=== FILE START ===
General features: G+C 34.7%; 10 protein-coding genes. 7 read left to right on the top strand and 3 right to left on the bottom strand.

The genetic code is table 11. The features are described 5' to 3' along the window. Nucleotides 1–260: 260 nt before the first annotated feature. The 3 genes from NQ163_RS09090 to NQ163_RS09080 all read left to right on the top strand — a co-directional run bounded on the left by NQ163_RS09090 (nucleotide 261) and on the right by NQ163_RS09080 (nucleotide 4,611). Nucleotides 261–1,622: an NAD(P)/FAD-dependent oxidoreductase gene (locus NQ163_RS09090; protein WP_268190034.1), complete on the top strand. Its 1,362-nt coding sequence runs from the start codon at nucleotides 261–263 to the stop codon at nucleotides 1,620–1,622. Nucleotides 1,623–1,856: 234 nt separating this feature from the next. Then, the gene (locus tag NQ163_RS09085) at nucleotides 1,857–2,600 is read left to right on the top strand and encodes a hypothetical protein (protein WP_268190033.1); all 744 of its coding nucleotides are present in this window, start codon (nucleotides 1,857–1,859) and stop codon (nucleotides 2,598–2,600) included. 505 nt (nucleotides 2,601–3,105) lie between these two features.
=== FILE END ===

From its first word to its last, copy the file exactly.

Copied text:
General features: G+C 34.7%; 10 protein-coding genes. 7 read left to right on the top strand and 3 right to left on the bottom strand.

The genetic code is table 11. The features are described 5' to 3' along the window. Nucleotides 1–260: 260 nt before the first annotated feature. The 3 genes from NQ163_RS09090 to NQ163_RS09080 all read left to right on the top strand — a co-directional run bounded on the left by NQ163_RS09090 (nucleotide 261) and on the right by NQ163_RS09080 (nucleotide 4,611). Nucleotides 261–1,622: an NAD(P)/FAD-dependent oxidoreductase gene (locus NQ163_RS09090; protein WP_268190034.1), complete on the top strand. Its 1,362-nt coding sequence runs from the start codon at nucleotides 261–263 to the stop codon at nucleotides 1,620–1,622. Nucleotides 1,623–1,856: 234 nt separating this feature from the next. Then, the gene (locus tag NQ163_RS09085) at nucleotides 1,857–2,600 is read left to right on the top strand and encodes a hypothetical protein (protein WP_268190033.1); all 744 of its coding nucleotides are present in this window, start codon (nucleotides 1,857–1,859) and stop codon (nucleotides 2,598–2,600) included. 505 nt (nucleotides 2,601–3,105) lie between these two features.